Neonicotinoids found in 75% of honey sampled in global study

Photo credit: Ben Phillips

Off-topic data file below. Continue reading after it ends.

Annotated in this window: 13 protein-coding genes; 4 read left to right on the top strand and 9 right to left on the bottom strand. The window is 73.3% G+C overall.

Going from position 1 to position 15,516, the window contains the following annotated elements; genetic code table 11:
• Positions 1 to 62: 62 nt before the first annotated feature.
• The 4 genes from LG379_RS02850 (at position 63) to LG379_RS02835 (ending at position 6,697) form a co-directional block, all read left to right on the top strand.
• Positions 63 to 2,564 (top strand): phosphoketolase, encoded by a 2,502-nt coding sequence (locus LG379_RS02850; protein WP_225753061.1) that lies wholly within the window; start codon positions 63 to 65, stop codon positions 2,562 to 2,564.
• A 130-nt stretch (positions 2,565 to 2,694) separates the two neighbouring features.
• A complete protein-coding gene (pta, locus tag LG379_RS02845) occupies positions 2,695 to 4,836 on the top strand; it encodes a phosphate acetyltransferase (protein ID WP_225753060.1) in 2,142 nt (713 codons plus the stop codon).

Neonicotinoids are the most widely used class of insecticides in the world. They are systemic pesticides, which means that rather than simply residing on the surface of the plant, they are taken up and distributed internally throughout the stem, leaves, flowers, nectar and pollen. A recent study published in Science sought to better understand the global distribution of neonicotinoids in the environment by sampling honey. Scientists tested almost 200 honey samples from across the globe (all continents except Antarctica) for the presence and concentration of neonicotinoids. They found that 75% of honey samples contained at least one neonicotinoid, with 86% of North American, 80% of Asian, and 79% of European honey testing positive. The average concentration of neonicotinoids in the honey tested was 1.8ng/g – a concentration known to cause negative health effects in bees. ”Our results, combined with the growing body of evidence for detrimental effects on bees and other nontarget invertebrates, suggest that a substantial proportion of world pollinators are probably affected by several neonicotinoids,” the authors wrote.